Furthermore, students don’t understand what it means to learn or better still they don’t know how to learn. When a teacher finishes in class, after disseminating what they have for the class, we all know most teachers ask if students have questions, this some teachers enunciate reluctantly, but then, they still ask. Some students don’t get the discussion in class and still finds joy in keeping it to themselves, we understand that some students don’t like standing up amidst crowd to ask questions, but how does this type of student cover up? Reading after class would be the best solution to such case, but then the student helps him or herself only weeks before exam.
Then whose fault? Students should understand how fast or slow they learn, and know the ways to complement their learning skills, teachers could come in here, let a student know he learns averagely and the things he should do if he/she wants the best for him or herself. When students don’t read books that are relevant to their studies, how then would they read beyond?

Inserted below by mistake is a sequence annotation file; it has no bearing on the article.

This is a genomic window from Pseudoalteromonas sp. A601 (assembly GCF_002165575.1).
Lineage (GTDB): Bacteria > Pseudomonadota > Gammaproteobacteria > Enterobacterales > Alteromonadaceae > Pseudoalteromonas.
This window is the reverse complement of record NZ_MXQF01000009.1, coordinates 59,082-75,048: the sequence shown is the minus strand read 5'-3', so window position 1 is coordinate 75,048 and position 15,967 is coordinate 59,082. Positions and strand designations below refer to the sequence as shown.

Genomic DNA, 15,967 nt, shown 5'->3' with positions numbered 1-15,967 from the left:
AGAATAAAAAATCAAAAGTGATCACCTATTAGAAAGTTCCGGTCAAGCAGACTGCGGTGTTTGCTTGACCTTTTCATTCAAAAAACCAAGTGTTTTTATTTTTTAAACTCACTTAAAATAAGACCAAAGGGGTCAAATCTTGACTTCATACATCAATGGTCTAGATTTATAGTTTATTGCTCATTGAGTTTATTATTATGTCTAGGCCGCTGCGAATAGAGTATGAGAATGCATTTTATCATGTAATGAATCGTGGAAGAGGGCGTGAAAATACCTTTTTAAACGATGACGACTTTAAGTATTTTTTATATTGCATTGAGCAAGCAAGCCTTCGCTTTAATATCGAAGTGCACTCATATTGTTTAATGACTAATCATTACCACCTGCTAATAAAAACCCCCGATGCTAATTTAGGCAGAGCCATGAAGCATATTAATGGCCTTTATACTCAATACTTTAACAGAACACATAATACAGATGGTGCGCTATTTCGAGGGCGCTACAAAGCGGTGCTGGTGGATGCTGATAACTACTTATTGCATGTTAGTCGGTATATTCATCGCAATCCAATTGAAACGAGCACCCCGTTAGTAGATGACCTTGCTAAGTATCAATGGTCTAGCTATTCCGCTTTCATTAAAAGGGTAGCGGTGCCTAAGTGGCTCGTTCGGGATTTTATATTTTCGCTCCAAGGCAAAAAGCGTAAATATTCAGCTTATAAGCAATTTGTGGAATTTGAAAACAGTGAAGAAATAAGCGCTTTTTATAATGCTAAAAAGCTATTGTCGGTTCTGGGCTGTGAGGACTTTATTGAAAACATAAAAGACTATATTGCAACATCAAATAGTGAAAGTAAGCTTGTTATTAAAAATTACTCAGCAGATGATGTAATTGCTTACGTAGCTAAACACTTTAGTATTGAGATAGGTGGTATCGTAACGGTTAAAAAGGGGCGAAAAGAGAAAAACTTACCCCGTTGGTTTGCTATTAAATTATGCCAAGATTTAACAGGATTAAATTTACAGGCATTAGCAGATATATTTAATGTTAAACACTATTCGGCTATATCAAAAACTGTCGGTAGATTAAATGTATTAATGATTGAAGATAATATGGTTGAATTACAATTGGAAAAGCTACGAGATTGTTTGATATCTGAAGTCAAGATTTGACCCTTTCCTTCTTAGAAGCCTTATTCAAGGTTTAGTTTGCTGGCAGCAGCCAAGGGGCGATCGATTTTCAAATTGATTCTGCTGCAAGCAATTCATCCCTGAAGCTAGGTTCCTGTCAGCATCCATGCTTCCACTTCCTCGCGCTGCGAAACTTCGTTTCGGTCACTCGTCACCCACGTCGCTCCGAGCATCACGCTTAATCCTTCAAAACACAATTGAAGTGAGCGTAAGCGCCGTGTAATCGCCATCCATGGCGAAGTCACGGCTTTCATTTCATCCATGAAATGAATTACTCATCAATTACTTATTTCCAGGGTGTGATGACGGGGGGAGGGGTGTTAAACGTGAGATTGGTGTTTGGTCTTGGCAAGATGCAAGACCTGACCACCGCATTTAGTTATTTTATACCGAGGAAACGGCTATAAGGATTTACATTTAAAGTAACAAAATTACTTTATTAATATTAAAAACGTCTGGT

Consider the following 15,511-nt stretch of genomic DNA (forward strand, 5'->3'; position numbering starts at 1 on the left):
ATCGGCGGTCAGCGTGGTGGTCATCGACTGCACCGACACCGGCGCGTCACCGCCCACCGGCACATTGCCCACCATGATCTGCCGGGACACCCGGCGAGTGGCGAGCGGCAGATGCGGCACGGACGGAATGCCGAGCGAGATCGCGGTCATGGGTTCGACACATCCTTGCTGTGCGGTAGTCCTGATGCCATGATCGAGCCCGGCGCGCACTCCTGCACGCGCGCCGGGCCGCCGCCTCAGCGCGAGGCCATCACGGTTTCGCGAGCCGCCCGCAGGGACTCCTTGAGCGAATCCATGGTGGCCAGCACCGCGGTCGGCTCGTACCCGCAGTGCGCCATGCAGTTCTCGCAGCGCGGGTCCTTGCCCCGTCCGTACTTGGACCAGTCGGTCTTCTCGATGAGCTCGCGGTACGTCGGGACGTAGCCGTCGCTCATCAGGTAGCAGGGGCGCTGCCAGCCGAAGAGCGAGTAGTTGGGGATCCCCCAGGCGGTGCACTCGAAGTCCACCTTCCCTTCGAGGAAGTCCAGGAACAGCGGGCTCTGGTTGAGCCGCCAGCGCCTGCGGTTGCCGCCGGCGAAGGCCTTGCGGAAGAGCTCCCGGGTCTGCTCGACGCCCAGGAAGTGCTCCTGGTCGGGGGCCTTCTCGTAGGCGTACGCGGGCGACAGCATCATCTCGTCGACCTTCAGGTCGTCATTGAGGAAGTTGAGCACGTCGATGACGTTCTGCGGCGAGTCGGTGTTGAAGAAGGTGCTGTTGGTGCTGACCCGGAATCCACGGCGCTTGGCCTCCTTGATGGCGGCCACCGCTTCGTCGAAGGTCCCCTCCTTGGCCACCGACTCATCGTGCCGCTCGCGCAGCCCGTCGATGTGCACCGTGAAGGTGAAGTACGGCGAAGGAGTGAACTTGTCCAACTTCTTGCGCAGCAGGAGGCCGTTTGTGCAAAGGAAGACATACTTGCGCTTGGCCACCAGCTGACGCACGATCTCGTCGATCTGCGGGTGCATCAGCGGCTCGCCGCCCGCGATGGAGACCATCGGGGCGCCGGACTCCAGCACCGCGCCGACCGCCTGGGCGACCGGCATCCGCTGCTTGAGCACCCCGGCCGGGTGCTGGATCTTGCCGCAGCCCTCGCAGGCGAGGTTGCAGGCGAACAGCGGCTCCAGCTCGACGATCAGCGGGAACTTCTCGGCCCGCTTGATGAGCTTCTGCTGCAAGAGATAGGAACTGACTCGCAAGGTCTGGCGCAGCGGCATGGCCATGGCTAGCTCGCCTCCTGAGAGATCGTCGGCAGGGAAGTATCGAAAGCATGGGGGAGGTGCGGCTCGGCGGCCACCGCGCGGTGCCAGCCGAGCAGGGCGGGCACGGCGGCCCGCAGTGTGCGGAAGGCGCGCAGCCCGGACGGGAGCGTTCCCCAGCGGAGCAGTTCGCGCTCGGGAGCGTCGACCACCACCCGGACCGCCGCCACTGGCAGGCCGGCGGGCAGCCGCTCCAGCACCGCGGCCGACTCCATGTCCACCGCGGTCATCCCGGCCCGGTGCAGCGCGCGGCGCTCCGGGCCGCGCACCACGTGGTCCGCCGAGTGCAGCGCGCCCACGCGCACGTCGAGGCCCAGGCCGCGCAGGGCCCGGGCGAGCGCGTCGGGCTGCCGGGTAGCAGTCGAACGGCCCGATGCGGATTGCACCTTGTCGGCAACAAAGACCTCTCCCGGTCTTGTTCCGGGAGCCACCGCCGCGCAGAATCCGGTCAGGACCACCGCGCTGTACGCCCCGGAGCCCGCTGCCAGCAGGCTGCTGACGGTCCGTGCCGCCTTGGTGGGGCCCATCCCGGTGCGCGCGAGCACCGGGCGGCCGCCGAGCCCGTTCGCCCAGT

Restoring the lost glory in our educational system is a collective task, which requires everyone to play their roles actively. Let students know the importance of reading, lets stimulate their interest towards reading, it could start from reading newspapers, magazines or other periodicals, and then the mind gets fixed and attached to it, then the student starts reading. Readers are leaders’ students, if you don’t read you can’t lead! Wole Soyinka was a reader, now he writes for readers, Isaac Newton studied hard, and his inventions and discoveries you read, study hard, as short-cuts to success leads one to nowhere. The best you can make of yourself is you. And so, Read to lead!
From the pulsating pen of Tijani sheriffdeen Opeyemi. A student of the University of Ilorin, of the department of Anatomy.